The Brewery believes in eco-friendly practices, such as selling their beer in 2-liter glass “growlers” that are refilled rather than thrown away or recycled. The beer contains no preservatives and is not pasteurized. It was because of these values and principles that they chose Barefoot Press for the printing of Your Gnometown Cookbook.

Elizabeth puts it this way: “…the West and the East of North Carolina teamed up on this project. Though diverse in their fields of expertise, they have much in common: excellence, quality, experience and a personal touch. Working for a profit, yes, but without sacrificing the personal bonds they share with their customers – rare in today’s business world. They both share a commitment to quality and offer products they are proud to put their names on. … I believe this is a shining example of businesses working together, with integrity and care, for a common goal… a win-win situation for all.”

The cookbook is a fine example of green printing. The pages are printed with soy inks on 100% post-consumer recycled, chlorine-free paper, and the covers are made from 100% recycled French Paper Muscletone 140# cover. The binding is wire-O so the book lays flat for easy reading while cooking, but the coil is hidden behind a printed spine so it fits right in on the bookshelf. The book can be ordered at the company’s website:, or you can pick up a copy at the Brewery gift shop. Lift a pint for us!

Global warming just a hoax – green printing no longer necessary

Thursday, December 10th, 2009

You can’t imagine how much relief your green printer feels upon learning that global warming was actually just a hoax perpetrated by a handful of agenda-driven, mad scientists intent on ruling the planet. We’ve been following the unfolding story of emails uncovered by the intrepid, “fair-and-balanced” reporters at FOX News. It’s hard to believe these “junk” scientists managed to pull off such a large-scale deception. But I have to tell you it’s a load off our shoulders.

I think everyone here at Barefoot Press is sick of that scratchy, 100% recycled toilet paper in the staff restrooms. Not to mention those stinking recycling bins cluttering up the loading dock. The company Toyota is cramped, and I always felt intimidated on the highway. I’m really tired of tending that garden in the front.

For 23 years we’ve been laboring under the belief that green printing is important, that it was our duty to do our part. We’ve used recycled papers, pushed our suppliers to develop low-VOC chemistry and soy inks, implemented comprehensive in-house recycling programs, offset our carbon emissions by supporting green energy, donated profits to environmental groups (THAT was a waste!)… The effort has been exhausting. Happily, we now know it’s just not necessary.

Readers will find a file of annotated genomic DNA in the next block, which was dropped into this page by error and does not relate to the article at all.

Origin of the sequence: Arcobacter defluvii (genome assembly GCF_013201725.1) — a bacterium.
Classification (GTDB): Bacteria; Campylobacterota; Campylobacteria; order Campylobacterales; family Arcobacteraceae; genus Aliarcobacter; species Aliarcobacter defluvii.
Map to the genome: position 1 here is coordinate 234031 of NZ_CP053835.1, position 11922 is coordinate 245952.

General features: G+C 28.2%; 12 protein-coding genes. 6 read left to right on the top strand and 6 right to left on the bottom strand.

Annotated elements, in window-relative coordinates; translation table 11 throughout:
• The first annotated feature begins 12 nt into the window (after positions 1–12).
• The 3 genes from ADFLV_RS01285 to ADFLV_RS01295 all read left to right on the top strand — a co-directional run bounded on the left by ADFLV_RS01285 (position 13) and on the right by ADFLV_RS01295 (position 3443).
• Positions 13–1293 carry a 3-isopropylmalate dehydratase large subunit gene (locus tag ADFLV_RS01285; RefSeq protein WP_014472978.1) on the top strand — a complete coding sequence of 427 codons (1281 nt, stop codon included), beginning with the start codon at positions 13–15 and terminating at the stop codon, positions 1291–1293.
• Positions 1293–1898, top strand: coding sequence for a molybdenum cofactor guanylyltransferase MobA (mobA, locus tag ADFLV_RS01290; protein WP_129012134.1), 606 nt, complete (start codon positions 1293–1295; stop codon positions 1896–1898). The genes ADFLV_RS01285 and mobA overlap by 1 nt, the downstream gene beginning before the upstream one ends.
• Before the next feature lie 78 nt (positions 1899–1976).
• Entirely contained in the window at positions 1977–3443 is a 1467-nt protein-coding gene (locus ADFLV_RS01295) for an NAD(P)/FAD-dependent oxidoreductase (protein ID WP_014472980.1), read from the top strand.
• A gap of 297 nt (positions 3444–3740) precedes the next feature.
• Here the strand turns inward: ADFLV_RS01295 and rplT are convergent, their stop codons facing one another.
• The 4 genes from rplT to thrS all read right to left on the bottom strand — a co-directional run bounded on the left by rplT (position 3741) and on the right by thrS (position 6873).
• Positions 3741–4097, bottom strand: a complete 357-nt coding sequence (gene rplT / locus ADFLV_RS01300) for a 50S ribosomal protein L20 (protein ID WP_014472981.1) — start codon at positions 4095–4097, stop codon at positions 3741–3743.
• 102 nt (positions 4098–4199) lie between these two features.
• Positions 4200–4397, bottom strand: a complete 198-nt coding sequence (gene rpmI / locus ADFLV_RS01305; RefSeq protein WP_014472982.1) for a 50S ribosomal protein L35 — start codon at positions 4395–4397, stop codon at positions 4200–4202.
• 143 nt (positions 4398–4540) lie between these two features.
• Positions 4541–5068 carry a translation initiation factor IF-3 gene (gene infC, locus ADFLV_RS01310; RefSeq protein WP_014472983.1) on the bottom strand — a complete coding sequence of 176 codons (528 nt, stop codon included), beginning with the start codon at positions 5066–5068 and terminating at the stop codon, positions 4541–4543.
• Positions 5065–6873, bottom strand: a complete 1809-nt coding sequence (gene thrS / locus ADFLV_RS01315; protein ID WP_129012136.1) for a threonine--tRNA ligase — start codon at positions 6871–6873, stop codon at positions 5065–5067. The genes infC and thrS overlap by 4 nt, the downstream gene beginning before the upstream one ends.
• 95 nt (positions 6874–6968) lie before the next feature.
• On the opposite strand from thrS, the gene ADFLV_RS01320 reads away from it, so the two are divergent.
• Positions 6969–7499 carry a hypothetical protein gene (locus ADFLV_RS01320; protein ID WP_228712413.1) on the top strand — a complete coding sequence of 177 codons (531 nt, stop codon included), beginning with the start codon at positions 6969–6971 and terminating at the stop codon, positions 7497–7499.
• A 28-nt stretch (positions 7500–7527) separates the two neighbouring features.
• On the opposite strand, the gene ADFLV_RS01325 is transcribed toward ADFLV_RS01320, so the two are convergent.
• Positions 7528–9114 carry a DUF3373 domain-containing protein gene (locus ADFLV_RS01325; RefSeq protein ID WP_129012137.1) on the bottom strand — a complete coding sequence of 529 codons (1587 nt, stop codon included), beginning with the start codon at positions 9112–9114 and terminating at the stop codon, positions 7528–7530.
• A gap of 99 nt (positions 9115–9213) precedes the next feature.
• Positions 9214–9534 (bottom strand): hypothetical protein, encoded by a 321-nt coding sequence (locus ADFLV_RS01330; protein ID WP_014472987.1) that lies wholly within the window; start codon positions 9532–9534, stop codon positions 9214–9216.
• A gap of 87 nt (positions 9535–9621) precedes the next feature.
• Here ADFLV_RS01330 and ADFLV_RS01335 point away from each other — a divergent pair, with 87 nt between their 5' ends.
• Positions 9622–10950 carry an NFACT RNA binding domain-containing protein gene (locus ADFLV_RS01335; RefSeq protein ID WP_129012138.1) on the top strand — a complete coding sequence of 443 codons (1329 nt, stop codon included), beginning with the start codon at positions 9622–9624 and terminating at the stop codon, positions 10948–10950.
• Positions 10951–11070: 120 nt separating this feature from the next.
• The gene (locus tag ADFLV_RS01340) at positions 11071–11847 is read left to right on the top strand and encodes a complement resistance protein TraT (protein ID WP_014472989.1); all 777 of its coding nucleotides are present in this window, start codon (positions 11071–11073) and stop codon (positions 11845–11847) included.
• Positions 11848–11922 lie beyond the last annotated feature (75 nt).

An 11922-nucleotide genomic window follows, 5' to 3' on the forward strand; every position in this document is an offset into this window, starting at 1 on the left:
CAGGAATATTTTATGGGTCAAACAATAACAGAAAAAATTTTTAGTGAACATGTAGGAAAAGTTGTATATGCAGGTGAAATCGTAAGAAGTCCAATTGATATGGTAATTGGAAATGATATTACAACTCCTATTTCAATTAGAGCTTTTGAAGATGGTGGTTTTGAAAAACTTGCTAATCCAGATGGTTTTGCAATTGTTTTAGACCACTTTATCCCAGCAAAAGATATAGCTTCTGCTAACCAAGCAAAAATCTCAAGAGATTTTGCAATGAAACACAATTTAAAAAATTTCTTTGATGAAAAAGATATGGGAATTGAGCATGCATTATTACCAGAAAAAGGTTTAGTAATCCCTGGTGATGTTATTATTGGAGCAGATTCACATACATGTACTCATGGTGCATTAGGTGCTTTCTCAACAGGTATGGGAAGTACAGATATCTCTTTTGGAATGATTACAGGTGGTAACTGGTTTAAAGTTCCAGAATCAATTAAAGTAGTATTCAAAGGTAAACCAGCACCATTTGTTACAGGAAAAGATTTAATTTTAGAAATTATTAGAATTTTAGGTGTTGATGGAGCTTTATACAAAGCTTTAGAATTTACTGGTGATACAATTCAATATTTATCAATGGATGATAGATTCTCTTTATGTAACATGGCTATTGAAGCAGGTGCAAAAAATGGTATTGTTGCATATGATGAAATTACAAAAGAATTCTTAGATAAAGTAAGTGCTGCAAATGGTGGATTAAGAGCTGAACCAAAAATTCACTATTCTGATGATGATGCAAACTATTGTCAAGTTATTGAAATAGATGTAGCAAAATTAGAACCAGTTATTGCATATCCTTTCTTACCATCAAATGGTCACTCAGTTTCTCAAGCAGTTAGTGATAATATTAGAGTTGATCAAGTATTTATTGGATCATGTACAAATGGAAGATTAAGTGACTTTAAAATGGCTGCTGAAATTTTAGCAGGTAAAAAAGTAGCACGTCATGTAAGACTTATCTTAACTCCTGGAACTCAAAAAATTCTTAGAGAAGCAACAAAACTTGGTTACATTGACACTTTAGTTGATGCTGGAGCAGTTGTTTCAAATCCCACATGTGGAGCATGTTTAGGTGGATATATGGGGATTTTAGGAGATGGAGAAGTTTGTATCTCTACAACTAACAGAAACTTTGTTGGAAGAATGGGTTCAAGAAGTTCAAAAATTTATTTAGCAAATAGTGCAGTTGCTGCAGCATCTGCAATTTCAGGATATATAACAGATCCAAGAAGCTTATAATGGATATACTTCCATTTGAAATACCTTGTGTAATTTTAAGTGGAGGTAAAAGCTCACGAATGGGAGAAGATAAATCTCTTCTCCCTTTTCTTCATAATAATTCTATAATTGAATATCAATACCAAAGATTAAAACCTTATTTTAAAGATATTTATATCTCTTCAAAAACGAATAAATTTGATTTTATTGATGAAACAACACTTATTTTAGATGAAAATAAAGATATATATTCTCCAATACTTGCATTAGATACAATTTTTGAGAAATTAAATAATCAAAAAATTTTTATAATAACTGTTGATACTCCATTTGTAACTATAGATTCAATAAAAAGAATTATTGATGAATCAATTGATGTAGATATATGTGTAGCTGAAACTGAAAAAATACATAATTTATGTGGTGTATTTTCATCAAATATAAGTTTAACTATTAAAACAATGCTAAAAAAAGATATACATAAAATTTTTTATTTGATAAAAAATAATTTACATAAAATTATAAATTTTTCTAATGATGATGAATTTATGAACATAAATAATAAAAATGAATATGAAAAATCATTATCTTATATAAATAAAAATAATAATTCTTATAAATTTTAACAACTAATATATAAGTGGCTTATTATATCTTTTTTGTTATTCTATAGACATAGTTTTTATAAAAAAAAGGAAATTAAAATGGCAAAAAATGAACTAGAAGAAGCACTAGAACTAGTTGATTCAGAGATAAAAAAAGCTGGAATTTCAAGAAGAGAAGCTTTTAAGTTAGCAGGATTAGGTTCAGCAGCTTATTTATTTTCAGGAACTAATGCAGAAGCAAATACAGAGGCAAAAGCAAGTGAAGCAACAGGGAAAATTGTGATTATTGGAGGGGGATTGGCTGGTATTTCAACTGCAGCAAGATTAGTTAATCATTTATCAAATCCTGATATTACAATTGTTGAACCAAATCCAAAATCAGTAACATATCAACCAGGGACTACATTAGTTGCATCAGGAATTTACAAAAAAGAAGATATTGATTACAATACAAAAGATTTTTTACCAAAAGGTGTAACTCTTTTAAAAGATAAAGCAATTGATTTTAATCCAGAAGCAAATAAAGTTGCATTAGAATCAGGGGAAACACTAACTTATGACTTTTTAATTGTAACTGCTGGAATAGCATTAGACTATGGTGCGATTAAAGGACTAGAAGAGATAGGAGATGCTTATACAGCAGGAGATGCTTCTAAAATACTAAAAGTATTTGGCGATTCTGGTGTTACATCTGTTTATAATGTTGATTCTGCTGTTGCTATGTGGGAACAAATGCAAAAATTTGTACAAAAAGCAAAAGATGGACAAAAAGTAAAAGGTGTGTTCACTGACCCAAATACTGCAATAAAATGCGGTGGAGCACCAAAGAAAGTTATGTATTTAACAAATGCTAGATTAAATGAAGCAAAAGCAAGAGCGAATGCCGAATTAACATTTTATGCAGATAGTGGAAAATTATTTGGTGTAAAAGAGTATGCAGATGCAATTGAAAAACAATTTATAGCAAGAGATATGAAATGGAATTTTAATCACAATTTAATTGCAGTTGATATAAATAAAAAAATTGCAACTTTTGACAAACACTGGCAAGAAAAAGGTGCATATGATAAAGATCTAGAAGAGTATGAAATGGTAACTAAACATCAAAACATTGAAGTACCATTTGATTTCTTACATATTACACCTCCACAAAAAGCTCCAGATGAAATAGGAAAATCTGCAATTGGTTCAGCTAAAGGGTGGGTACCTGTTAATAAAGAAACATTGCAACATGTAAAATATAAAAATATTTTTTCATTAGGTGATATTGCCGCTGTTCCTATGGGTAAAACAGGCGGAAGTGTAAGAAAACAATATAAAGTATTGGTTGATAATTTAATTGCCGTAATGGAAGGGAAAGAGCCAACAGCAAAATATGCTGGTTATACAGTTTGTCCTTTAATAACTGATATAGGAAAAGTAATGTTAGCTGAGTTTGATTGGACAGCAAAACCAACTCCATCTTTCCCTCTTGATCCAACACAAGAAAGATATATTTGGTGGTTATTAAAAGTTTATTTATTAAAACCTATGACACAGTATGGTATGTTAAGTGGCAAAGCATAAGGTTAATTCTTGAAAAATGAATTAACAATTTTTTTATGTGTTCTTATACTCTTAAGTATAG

I don’t feel imtimidated on the highway any more, because our new company car is a Hummer! Our increased margins allowed us to buy it new. These vinyl-based inks smell really strong, but they dry super-fast. We put a huge dumpster where the recycling bins used to be, and the scrap paper gets burned once a week in the parking lot.

But the coolest thing is that we now have a lot of awesome, cheap, virgin-fiber paper choices. Most of these sheets originate from the rampant, unregulated logging in the rainforests of Indonesia and the “developing” world, so there’s no “fair labor” or regulatory costs to pass on to you. It’s much easier to print on too, having never been through the repulping process. As our International Paper rep told us years ago, “old growth trees make a fine sheet of paper!”

Yes, happy days are here again, and our collective conscience is clear. Things are cheaper and easier now. Our profits are better than ever. And we finally have some soft toilet paper.

Finally, a green lawn service we can get behind

Wednesday, June 24th, 2009

Our friend Tim Bannister has started a new eco-friendly lawn care business. Utilizing equipment that does not produce harmful emissions common to standard lawn care services, the new company will serve both commercial and residential customers.

Tim was blown away when he found out that a push mower emits as much hourly pollution as 11 cars, and even worse, riding mowers can emit as much 34 cars. In his research he also discovered that Americans spill over 17 million gallons of gas each year refueling lawn and garden equipment – more fuel than was spilled by the Exxon Valdez.

To counter this impact, EcoZoo Lawn uses battery powered equipment that is recharged with solar and wind power. Transportation to jobs sites is fueled with Biodiesel. The batteries used are over 95% recyclable, and the company employs best practices with regards to sustainability on the job and in the office. Another benefit is a reduction in noise pollution, as the equipment runs over 50% quieter than typical lawn care equipment. Costs of services are kept competitive as the equipment requires no petroleum and virtually no maintenance. EcoZoo Lawn provides a free monthly eco-savings report documenting customers lessening environmental impact.